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‘Leno Show’ Might Be on Way Out at NBC

Jay Leno's prime-time "experiment" may be cut short.

The former Tonight Show host, who spent 15 years atop the late-night ratings race, hasn't worked out at 10 p.m. ET/PT, hurting both NBC's overall ratings and the local newscasts that follow it on the network's affiliates.

Now NBC is weighing scenarios that would lead The Jay Leno Show to end its run as early as Feb. 11, on the eve of the Winter Olympics, according to network executives involved in the discussions.

In statements Thursday, NBC said the Leno Show has not yet been canceled, adding that while Leno's average audience of 5.8 million viewers has met expectations, the show has "presented some issues for our affiliates," who have complained about sharp declines for late local newscasts.

A meeting with stations is set for Jan. 21 in New York, in part to discuss a plan that could include shifting Leno back to late night or letting him walk away and paying out the remainder of his two-year contract.

NBC's decision to air the Leno Show at 10 five nights a week resulted from its promise five years ago to hand The Tonight Show to Conan O'Brien and the network's need to prevent Leno from moving his show to ABC or Fox. But programmers acknowledge it also stemmed from the fourth-place network's prime-time woes and the lack of enough shows to fill its 22-hour weekly schedule.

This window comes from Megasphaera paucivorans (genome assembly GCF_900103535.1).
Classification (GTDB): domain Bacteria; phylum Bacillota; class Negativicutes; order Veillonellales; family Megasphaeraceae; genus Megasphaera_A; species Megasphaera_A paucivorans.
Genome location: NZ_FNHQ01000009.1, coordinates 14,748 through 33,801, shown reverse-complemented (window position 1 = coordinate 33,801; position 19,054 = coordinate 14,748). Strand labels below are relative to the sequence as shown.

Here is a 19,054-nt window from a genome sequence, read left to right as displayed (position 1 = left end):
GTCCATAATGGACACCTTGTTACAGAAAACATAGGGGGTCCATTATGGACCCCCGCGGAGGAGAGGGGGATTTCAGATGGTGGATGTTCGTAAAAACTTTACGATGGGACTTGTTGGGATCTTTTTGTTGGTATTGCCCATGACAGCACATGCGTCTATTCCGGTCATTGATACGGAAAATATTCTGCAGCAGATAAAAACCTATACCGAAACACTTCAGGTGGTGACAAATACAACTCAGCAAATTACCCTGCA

Still, the network characterized the move as a bold experiment for recessionary times, and last summer newly installed NBC TV chief Jeff Gaspin called it a "smart risk," since the show is produced at a fraction of the cost of a typical prime-time drama.

"Going into the season, it was going to be a seminal shift in how to approach prime time," says analyst John Rash at ad firm Campbell Mithun in Minneapolis. "And yet by any objective quantitative standard it failed."

And ratings for The Tonight Show With Conan O'Brien are half those claimed by Leno in that late-night slot.

In prime time, NBC could replace Leno starting March 1 by shifting top-rated The Biggest Loser and Law&Order: SVU to later time slots and adding more reality shows and Dateline NBC to the schedule until the TV season ends in May.

For next fall, the network is developing 18 pilots for potential new series, the most in several years, that could be used to help fill the time.

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